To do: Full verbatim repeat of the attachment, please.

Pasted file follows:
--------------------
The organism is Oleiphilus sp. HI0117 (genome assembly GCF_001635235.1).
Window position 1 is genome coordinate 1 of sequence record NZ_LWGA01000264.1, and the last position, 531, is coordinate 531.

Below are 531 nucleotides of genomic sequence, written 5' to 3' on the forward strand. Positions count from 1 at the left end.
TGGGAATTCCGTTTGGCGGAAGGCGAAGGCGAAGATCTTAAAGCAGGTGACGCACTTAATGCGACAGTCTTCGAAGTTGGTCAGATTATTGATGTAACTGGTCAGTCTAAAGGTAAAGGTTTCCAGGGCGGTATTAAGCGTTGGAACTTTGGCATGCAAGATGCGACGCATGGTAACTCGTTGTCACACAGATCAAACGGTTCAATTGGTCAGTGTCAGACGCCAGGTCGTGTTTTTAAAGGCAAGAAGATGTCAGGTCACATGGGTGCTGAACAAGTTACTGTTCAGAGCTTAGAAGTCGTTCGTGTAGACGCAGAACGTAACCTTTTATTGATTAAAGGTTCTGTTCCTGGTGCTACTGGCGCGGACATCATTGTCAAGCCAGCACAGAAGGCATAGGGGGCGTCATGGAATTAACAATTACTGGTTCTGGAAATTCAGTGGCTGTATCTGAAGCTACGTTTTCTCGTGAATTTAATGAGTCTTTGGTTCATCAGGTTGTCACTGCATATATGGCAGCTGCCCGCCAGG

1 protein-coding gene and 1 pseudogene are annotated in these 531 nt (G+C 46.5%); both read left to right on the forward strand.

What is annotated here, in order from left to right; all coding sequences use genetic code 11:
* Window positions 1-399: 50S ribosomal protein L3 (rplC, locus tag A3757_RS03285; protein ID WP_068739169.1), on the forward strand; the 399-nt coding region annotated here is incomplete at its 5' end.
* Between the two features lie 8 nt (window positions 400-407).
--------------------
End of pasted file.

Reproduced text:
The organism is Oleiphilus sp. HI0117 (genome assembly GCF_001635235.1).
Window position 1 is genome coordinate 1 of sequence record NZ_LWGA01000264.1, and the last position, 531, is coordinate 531.

Below are 531 nucleotides of genomic sequence, written 5' to 3' on the forward strand. Positions count from 1 at the left end.
TGGGAATTCCGTTTGGCGGAAGGCGAAGGCGAAGATCTTAAAGCAGGTGACGCACTTAATGCGACAGTCTTCGAAGTTGGTCAGATTATTGATGTAACTGGTCAGTCTAAAGGTAAAGGTTTCCAGGGCGGTATTAAGCGTTGGAACTTTGGCATGCAAGATGCGACGCATGGTAACTCGTTGTCACACAGATCAAACGGTTCAATTGGTCAGTGTCAGACGCCAGGTCGTGTTTTTAAAGGCAAGAAGATGTCAGGTCACATGGGTGCTGAACAAGTTACTGTTCAGAGCTTAGAAGTCGTTCGTGTAGACGCAGAACGTAACCTTTTATTGATTAAAGGTTCTGTTCCTGGTGCTACTGGCGCGGACATCATTGTCAAGCCAGCACAGAAGGCATAGGGGGCGTCATGGAATTAACAATTACTGGTTCTGGAAATTCAGTGGCTGTATCTGAAGCTACGTTTTCTCGTGAATTTAATGAGTCTTTGGTTCATCAGGTTGTCACTGCATATATGGCAGCTGCCCGCCAGG

1 protein-coding gene and 1 pseudogene are annotated in these 531 nt (G+C 46.5%); both read left to right on the forward strand.

What is annotated here, in order from left to right; all coding sequences use genetic code 11:
* Window positions 1-399: 50S ribosomal protein L3 (rplC, locus tag A3757_RS03285; protein ID WP_068739169.1), on the forward strand; the 399-nt coding region annotated here is incomplete at its 5' end.
* Between the two features lie 8 nt (window positions 400-407).